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Foundations of Ajax
By: notepad
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    Foundations of Ajax
    By: Ryan Asleson & Nathaniel T. Schutta
    Published by Apress

    I had a basic understanding of what Ajax was before reading this book, in that it was some sort of combination between XML and javascript to present dynamic web content without needing to refresh the browser. I'd heard both good and bad arguments about Ajax, and decided I wanted to see for myself.

    I really enjoyed Foundations of Ajax considering it answered all of the questions I had, and the book was written from a very un-biased view. What I mean by that is that there was no favoritism, the book explains both the good and bad sides and lets you make an educated decision for yourself.

    I still question whether or not I'll actually end up using Ajax, since it's not considered a web standard and the W3C has its own implementation - the DOM level 3 load and save specification (of which browser support is still lacking). Kinda similar to how I didn't want to code anything else in PHP until version 5 was released, I mean why bother when I'll just need to update my code again later? But maybe that's just me. Anyway I like the fact that I still haven't made up my mind, but should I go that route I have a very handy reference at my disposal.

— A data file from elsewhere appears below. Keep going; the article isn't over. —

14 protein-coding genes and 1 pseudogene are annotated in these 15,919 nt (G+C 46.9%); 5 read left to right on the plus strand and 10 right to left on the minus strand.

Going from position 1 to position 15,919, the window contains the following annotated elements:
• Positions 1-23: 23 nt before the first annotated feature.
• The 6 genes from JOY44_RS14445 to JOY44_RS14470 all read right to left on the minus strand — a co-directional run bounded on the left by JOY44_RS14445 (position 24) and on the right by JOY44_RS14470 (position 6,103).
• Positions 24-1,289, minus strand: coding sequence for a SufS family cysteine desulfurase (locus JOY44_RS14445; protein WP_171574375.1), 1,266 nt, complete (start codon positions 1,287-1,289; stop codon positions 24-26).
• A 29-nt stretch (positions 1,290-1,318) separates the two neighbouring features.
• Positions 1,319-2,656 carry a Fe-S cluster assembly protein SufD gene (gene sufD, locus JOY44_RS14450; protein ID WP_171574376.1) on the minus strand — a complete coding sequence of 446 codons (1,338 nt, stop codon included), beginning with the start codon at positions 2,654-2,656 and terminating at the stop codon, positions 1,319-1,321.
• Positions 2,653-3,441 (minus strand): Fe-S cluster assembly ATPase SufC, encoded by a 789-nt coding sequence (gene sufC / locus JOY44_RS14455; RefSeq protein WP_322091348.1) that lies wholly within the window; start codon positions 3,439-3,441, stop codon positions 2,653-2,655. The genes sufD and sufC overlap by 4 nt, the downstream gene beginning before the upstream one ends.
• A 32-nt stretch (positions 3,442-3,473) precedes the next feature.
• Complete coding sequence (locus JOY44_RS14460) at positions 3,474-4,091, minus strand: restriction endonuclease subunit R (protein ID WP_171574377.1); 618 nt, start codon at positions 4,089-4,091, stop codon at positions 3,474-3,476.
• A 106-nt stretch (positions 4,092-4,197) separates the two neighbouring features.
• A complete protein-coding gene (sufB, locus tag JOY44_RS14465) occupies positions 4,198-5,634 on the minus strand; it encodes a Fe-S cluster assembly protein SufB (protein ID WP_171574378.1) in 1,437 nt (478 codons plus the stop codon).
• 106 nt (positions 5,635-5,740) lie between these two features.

I did have some idea's, if I were to use Ajax, what I would want to use it for and suprisingly the book gave examples of exactly the types of things I was curious about. Creating an auto-refresh page, a loading bar, and auto-complete, just to name a few. The book gives an excellent history about where Ajax came from, and it also covers recommended development practices, plenty of tools/frameworks, and much more to help along the way; everything you need to dive into the world of asynchronous applications.

    Great read, great book.

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